2 minutes reading time (328 words)

Sliding On Bacon

Preparing for Bretton Woods' 40th Annual Geschmossel Classic Ski Race seemed to take a lot longer than the actual racing itself.  As any ski mom or

Bretton Woods Geschmossel

 dad knows, whether downhill or cross-country skiing, getting the gang ready for a ski day can be quite a production.  There are lunches to pack, mittens to find, and skis to load into the car.  And if you're headed to a Nordic race, you've got to wax your skis as well.

 

I must confess that I only know the very basics of cross-country ski waxing; I rely on Outdoor Dad to tackle most of our waxing.  There's a lot of science and technique involved, and the pros have "wax technicians" that just take care of this aspect of racing.  The general idea is that wax on the bottom of your skis helps you kick and glide on the snow, but you've got to match up the temperature and consistency of the snow with the right wax for your skis.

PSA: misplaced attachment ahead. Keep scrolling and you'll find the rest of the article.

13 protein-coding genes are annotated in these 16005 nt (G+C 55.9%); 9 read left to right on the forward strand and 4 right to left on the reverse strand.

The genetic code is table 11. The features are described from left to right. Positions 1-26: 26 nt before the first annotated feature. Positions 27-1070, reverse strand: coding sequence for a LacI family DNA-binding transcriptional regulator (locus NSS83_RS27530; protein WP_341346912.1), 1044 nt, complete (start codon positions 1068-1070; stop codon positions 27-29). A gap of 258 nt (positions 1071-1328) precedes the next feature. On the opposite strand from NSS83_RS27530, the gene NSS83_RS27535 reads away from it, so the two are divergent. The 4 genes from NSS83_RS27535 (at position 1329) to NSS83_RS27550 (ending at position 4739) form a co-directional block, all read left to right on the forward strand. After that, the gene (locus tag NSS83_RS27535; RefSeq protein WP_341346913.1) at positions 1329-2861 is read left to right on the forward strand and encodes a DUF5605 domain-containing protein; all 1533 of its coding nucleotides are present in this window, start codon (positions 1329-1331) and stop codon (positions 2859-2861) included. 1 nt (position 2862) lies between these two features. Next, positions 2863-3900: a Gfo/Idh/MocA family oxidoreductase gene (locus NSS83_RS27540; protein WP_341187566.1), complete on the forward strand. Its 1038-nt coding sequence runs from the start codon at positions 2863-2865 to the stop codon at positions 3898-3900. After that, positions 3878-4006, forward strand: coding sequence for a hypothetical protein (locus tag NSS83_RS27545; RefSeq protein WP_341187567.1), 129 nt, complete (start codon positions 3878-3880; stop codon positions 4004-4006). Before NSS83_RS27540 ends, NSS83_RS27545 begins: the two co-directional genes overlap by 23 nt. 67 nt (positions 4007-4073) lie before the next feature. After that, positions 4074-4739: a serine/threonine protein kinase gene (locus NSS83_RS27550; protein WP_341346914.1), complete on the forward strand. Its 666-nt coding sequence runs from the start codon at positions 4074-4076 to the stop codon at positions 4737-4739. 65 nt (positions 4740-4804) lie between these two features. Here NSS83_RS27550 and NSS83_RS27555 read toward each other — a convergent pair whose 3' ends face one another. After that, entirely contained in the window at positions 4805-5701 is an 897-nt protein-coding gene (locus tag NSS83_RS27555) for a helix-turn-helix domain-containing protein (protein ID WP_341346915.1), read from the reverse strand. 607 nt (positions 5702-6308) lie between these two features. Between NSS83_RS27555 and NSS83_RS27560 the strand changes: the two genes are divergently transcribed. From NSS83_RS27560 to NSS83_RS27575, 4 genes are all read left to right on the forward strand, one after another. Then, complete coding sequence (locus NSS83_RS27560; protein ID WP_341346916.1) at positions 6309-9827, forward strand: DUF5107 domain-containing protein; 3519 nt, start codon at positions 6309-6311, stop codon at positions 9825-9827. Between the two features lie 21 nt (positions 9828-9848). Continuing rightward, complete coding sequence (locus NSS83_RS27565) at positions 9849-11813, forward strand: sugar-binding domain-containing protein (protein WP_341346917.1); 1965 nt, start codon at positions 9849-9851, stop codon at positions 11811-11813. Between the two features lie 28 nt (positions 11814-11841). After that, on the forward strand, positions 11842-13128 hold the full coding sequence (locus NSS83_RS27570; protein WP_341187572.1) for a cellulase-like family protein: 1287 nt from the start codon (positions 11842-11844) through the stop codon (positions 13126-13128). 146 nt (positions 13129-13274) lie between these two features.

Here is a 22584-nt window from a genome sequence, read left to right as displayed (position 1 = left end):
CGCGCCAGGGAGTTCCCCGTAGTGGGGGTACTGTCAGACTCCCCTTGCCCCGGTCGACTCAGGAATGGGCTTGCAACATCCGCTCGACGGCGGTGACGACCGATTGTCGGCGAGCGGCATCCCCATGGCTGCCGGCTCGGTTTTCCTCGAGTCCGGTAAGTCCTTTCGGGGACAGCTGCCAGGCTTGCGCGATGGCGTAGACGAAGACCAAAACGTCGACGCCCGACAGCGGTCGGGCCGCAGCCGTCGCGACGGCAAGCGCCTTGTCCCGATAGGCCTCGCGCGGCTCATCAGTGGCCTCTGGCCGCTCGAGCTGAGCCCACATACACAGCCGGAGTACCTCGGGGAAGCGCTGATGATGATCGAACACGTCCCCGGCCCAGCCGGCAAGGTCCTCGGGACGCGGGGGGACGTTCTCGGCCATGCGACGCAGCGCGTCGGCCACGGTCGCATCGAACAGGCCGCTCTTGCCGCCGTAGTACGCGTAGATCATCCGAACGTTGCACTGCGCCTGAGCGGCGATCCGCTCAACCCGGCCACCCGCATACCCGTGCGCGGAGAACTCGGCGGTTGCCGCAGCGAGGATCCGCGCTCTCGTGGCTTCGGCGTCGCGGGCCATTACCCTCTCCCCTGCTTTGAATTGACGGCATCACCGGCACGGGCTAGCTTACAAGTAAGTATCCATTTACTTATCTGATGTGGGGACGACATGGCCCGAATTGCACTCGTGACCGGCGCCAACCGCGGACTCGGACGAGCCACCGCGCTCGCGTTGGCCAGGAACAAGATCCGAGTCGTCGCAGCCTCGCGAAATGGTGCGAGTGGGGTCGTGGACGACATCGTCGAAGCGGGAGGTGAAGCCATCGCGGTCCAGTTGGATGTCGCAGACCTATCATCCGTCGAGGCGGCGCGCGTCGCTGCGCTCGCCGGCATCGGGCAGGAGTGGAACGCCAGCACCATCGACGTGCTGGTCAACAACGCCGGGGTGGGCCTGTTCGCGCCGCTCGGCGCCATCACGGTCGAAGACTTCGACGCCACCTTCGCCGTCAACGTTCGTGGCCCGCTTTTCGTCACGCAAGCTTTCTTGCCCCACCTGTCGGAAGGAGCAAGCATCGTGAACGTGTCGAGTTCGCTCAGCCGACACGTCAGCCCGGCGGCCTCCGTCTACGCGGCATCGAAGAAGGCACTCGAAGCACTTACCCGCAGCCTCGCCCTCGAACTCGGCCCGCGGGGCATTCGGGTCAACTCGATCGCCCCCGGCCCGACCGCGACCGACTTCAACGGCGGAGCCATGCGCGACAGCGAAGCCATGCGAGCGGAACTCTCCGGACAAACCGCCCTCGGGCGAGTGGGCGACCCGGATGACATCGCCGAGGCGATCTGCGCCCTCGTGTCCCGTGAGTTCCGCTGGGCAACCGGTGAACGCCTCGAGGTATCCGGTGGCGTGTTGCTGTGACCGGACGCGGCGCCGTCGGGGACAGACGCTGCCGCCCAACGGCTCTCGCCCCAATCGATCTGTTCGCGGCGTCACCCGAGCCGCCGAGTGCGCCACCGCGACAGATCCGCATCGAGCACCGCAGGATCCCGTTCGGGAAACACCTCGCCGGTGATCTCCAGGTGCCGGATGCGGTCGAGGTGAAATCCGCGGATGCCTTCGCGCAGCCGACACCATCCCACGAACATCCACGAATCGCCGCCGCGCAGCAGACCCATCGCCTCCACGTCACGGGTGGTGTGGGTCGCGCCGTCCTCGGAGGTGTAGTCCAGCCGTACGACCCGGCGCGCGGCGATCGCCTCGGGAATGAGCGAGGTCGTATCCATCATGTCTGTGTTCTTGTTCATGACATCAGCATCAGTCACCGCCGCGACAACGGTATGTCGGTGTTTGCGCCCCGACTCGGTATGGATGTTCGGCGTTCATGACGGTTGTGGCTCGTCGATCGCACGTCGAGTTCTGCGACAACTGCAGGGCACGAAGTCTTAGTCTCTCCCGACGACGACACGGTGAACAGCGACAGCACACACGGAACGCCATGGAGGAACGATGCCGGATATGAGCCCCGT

So on the morning of the race, as I gathered snacks and gear, Matt worked on waxing up his skis.  As he prepped his skis, Timmy was "helping."  To distract Timmy so that Matt could keep working,  I offered Timmy a piece of bacon to munch on.  Matt encouraged him by telling him, "bacon makes you fast."  Timmy marched over, took the piece of bacon, and then proceeded to rub it on the bottom of his skis.  Later, when Matt retold this story on Facebook, he said, "So if I win today, you know why... fast skis."

 

This, of course, made us all laugh, including our friend Sean, who always has our best interests at heart: he warned Matt that he was giving his waxing secrets away and that now everyone is going to be "'sliding on bacon'...as we call it in the race management business.  Just don't tell them about the pancake klister." (Klister is a type of very sticky wax.)

 

Read More... 

Fun Of Luge Racing Comes To Pa., N.Y. Ski Areas
Winter X Games To Heat Up Aspen, ESPN Jan. 24-27